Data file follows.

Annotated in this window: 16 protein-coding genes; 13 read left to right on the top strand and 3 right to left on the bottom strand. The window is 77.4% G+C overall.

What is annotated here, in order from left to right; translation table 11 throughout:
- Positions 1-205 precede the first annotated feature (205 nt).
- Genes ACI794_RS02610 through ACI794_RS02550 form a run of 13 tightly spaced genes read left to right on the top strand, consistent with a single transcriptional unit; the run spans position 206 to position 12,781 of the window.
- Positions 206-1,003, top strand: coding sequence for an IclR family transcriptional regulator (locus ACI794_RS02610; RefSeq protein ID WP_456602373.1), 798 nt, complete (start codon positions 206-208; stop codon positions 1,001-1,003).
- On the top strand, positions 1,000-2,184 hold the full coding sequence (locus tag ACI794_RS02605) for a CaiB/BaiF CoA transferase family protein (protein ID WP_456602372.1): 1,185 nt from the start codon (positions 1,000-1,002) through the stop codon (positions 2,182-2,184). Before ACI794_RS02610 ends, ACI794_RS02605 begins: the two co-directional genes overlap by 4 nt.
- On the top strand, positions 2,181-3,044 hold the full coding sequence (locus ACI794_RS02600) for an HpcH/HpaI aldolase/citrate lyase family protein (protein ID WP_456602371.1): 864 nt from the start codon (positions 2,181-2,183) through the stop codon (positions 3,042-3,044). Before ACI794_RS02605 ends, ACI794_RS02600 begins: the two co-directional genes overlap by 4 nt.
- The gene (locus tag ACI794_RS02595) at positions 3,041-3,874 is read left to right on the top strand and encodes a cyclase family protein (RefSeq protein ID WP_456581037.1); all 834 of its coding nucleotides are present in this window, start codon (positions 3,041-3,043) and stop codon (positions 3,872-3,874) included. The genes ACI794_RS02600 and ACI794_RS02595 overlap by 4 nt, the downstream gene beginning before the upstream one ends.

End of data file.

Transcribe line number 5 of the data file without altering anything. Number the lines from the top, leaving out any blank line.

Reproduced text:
- Positions 206-1,003, top strand: coding sequence for an IclR family transcriptional regulator (locus ACI794_RS02610; RefSeq protein ID WP_456602373.1), 798 nt, complete (start codon positions 206-208; stop codon positions 1,001-1,003).